Kevin Mueller

UWM Union Theatre screens “Samson & Delilah”

By - Jan 28th, 2011 04:00 am
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Warwick Thornton’s Samson & Delilah is dubbed as a love story, though it’s about as romantic as a dead cat. Only circumstance and survival thrust the titular characters together. They’re both outcasts, and they need each other’s help to stay alive. Heartwarming stuff.

The film, Thornton’s directorial debut, takes place in a Central Australian desert aborigine community where food and water are scarce, there’s little adult supervision and three dudes play frilly reggae day and night. What’s worse, it’s unclear which of these causes the most grief.

Film still courtesy Scarlett Pictures

It’s a sad portrait of a struggling people. The reggae guitar player’s brother, Samson (Rowan McNamara), huffs gasoline and panhandles outside the town’s store. Delilah (Marissa Gibson) tends to her ailing, stubborn grandmother, helping her paint for a white Australian who, unbeknownst to them, is making thousands from the aboriginal artwork.

Our two leads connect when Delilah gives Samson food out of pity, leading him to cling to her like a stray dog looking for any kind of love. After Delilah’s grandmother dies and village elders take turns in beating her for failing to adequately care for the elderly woman, she leaves their community with none other than Samson. She doesn’t like him all that much, but who else can she go with?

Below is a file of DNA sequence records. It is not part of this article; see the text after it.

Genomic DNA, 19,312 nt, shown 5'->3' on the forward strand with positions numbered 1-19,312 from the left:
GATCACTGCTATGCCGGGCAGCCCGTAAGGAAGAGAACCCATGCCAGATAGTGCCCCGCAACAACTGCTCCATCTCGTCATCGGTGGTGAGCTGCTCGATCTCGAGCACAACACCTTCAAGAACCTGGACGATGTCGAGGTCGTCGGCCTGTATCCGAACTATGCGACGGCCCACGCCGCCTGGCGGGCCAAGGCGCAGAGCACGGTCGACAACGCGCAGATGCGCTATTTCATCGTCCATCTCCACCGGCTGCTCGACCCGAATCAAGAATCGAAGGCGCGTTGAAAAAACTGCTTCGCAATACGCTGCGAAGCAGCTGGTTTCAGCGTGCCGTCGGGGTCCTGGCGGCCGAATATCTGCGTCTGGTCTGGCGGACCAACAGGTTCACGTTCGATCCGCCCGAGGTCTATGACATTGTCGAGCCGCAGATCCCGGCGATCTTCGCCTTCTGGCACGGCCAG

The two flee to a nearby town, although there isn’t anywhere for these two souls to live. The town offers them even more plight than their village.

Much of the dialogue  is subtitled, but that doesn’t make much a difference since speaking in this movie seems as barren as the landscape. This is certainly a bold move, but one that undoubtedly pays off due to Thornton’s cinematography experience. His frames capture everything the characters don’t say — isolation, desperation, vapidity. Thornton’s achieved the pinnacle of the old saying “show don’t tell” here.

Credit is also due to McNamara and Gibson. They are required to sell their emotions non-verbally, an ardent task for any first-time actor. But there are only a few moments were it’s hard to decipher what they’re feeling or thinking. I could feel the desolation in their faces, the agony as they mournfully chopped their hair and their emptiness as they spent days perched beneath a bridge with nothing but gasoline.

Since it’s a slowly paced film, Samson & Delilah seems like a slog at 101 minutes. The sense that these two people don’t actually like each other doesn’t help either. But when the credits are about to roll, I couldn’t help wanting more. Just to see them live on the screen a little longer would have been a relief. Sure, watching them was painful, but when they were on the screen, I could at least be certain they were still surviving.

The UW- Milwaukee Union Theatre offers free screenings of Samson & Delilah beginning tonight, Jan. 28 at 7 p.m., with additional viewings on Saturday at 7 p.m. and Sunday at 5 p.m. For more information, click here.

Categories: Movies

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